View From The Fairway - Credit to Keith Pelley & The European Tour
Golfshake's Derek Clements shares his View From The Fairway...
The time has come to pay tribute to the European Tour. As the latest UK Swing draws to a close at St Andrews this week we should all give Keith Pelley and his team a massive round of applause for being able to put together a makeshift challenge that has produced some wonderful golf at some amazing golf courses.
The likes of John Catlin, Sam Horsfield, Connor Syme and Rasmus Hojgaard have all emerged as stars, Miguel Angel Jimenez and Lee Westwood continue to defy the years, Andy Sullivan returned to the winners’ circle.
But, more important than that, the Tour have managed to get through all of this with just a handful of failed Covid-19 tests.
The golf has been brilliant and while we would all like to see spectators thronging the fairways again, the players have proved that young men really can follow strict rules and behave like responsible adults. There have been no wild parties. There have been no breaches of protocol (apart from Catlin’s unfortunate visit to a restaurant). Footballers should take note.
Will somebody please explain to me how it is possible that Collin Morikawa, who has never stepped onto European soil, finds himself in third place in the Race to Dubai? And while we are at it, I am keen to know how Jazz Janewattananond finds himself inside the top 60 in the world rankings, ahead of the likes of Lanto Griffin, Rasmus Hojgaard, Cameron Champ, Sam Horsfield and Thomas Detry. If any of that makes sense to you, I would love answers on a postcard please.
The European Tour's finest expressed their regret that there were no fans at Wentworth for the BMW PGA Championship. Last year they played the tournament in front of more than 110,000 spectators, making the sort of noise that 110,000 people make. Isn't it funny how they don't mind playing in front of thousands of spectators and yet in the current climate, when one person moves in the background, those same players almost always back away and deliver a killer stare to the person in question? In the opening round, Danny Willett backed away from a putt on the final green three times because of “non-crowd” noise. At least he had the decency to make the putt. But how foolish he would have looked had he missed.
Comedians Rob Beckett and Romesh Ranganathan, neither of whom know the first thing about golf, found themselves "assisting" Nick Dougherty in the commentary box at Wentworth before heading out to the first tee to hit drives that travelled about 100 yards. Their commentary wasn’t funny, their golf shots were dreadful. I have one question: why?
Will somebody please tell Thomas Pieters that the hairdressers are open for business again? It’s not as if he can’t afford to get a haircut, for goodness sake.
You probably blinked and you missed it, but for some bizarre reason, the BBC decided to show weekend highlights of the Scottish Open in the graveyard slot. They could even be bothered to provide their own commentary, using some potted highlights from Sky. I only have one question: why? It is generally accepted that getting golf back on to the mainstream channels would help to generate interest, but showing highlights when most of us are safely tucked up in bed? Really?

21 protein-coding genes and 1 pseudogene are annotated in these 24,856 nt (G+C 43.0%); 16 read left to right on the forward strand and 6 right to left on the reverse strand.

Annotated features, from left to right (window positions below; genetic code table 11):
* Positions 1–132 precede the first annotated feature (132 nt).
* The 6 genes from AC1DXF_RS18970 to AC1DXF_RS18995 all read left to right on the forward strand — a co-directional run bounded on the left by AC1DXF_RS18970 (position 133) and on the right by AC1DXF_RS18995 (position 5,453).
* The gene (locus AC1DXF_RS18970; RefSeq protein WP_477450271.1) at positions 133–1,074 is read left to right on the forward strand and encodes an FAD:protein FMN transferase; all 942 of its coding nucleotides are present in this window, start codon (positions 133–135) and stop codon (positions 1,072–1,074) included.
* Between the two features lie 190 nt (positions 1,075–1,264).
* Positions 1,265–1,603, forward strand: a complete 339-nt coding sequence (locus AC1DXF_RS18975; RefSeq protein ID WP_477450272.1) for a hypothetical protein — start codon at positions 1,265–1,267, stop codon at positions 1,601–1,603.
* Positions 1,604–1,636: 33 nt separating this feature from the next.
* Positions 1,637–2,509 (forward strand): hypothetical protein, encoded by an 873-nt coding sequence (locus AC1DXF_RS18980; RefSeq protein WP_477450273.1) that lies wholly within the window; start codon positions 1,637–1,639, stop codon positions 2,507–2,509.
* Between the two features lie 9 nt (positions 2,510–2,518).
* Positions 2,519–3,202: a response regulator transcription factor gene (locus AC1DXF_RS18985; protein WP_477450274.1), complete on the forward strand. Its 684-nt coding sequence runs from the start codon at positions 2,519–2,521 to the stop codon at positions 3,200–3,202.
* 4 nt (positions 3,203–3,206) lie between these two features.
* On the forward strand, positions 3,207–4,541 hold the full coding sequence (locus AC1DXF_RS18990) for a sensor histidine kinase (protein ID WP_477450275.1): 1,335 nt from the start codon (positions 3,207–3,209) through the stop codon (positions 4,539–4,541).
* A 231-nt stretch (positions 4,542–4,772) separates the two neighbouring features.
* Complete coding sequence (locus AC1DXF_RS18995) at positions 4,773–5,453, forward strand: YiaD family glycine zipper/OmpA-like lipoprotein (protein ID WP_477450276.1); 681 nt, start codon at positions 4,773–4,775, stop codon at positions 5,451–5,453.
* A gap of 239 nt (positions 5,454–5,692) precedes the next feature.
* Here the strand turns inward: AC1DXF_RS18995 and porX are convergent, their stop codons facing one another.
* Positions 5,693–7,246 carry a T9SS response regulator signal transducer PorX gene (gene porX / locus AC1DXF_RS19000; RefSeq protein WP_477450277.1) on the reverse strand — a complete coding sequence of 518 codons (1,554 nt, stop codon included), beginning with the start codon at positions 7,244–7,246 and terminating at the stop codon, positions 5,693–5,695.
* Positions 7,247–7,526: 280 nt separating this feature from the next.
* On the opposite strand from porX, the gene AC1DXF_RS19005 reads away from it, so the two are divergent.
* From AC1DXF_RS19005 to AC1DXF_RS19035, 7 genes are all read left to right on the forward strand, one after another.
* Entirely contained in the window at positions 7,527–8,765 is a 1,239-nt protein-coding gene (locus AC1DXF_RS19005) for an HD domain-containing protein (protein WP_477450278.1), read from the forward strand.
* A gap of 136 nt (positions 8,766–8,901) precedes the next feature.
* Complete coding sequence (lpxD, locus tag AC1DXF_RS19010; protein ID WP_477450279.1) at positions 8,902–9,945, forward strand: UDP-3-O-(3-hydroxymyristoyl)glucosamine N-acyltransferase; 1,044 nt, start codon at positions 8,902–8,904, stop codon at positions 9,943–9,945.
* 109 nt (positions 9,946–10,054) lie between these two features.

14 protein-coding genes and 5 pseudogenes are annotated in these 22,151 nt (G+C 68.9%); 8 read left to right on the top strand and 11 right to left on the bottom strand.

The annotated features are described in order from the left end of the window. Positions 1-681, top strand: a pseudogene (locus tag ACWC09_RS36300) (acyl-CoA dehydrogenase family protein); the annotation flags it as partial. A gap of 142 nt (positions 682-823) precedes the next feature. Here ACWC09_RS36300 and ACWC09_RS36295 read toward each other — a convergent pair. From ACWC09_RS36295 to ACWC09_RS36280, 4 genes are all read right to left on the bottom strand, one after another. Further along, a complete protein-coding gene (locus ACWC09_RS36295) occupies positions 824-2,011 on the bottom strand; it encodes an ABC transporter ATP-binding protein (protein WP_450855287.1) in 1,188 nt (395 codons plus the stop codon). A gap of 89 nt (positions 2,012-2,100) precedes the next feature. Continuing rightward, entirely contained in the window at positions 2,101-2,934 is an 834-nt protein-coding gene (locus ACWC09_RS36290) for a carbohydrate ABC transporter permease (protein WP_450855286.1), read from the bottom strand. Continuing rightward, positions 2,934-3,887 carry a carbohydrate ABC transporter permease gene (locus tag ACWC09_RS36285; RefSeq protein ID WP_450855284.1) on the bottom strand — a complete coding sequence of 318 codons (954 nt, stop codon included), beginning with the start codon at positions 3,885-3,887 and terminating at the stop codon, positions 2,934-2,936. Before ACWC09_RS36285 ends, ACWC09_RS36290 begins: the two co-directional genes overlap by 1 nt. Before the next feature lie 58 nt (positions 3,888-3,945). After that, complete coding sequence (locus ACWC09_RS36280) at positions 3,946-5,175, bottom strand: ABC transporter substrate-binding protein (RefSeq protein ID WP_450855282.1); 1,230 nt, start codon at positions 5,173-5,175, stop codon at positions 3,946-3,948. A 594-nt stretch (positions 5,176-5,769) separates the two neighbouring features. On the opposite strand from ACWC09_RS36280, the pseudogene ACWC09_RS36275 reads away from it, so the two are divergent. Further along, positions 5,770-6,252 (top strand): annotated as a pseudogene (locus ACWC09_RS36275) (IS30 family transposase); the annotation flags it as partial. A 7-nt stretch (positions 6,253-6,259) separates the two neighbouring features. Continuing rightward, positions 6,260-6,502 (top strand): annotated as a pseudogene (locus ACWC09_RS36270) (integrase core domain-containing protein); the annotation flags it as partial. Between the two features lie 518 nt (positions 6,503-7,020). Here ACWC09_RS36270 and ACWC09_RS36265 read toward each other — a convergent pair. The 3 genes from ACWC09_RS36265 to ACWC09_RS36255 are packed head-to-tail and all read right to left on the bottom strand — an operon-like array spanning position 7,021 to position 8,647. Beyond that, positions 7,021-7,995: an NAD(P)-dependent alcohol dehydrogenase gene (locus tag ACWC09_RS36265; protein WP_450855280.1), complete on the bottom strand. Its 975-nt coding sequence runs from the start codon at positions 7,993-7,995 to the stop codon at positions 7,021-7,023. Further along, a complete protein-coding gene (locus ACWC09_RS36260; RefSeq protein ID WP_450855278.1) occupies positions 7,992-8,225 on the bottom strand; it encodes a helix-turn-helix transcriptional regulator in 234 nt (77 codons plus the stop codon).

Beware the injured golfer. During his on-course interview with Tim Barter in the first round at Wentworth, Ian Poulter complained of an aching back. Shortly afterwards we saw him receiving treatment. Poulter played the final three holes in four under. Can I have some of that treatment please?
Sergio Garcia ended his drought on the PGA Tour by putting with his eyes closed. No, really he did. Jordan Spieth did something similar when he was winning everyone in sight. He used to look at the hole while making his stroke - and it worked. Oh, how it worked. Have you ever tried hitting any golf shot without looking at the ball? When they say that these guys are good, they are not joking!
A fond farewell to John Paramor and Andy McFee who, between them, have given 80 years service to the game. Parmor, 65, began his career with the European Tour in 1976, while McFee, 62, saw his time with the Tour begin in 1983.
But both have decided that the time is now right to step down. Their final event together was the BMW PGA Championship, the tournament taking place, fittingly, in the shadow of the European Tour headquarters itself.
GREAT to see Camilo Villegas back playing golf again just weeks after the tragic death of his baby daughter, Mia, whose life was taken by tumours on her brain and spine. It is impossible to imagine the grief he must feel. Mia was just 22 months old. She was diagnosed in March - four months later she was gone. Villegas said: "Obviously we wanted her to be here with us but it got to a point where it got pretty crazy and the best thing turned out for her rest.
"She's not here with us physically, but she'll remain in our hearts forever. I can't change anything that happened in the past but I, my family, my wife, can have a good attitude and reshape what's happening today and what's going to happen in the future. We'll slowly start getting back to normal." It all puts the game of golf into perspective in the most painful and unbearable way. We wish Villegas and his family well.
And finally…you will forgive me if I give myself a pat on the back. Why? Last week I predicted Tyrrell Hatton would win the BMW PGA Championship. Mind you, it is about the first time this year that I correctly called the winner of a tournament, so maybe not too much of a pat on the back, eh?
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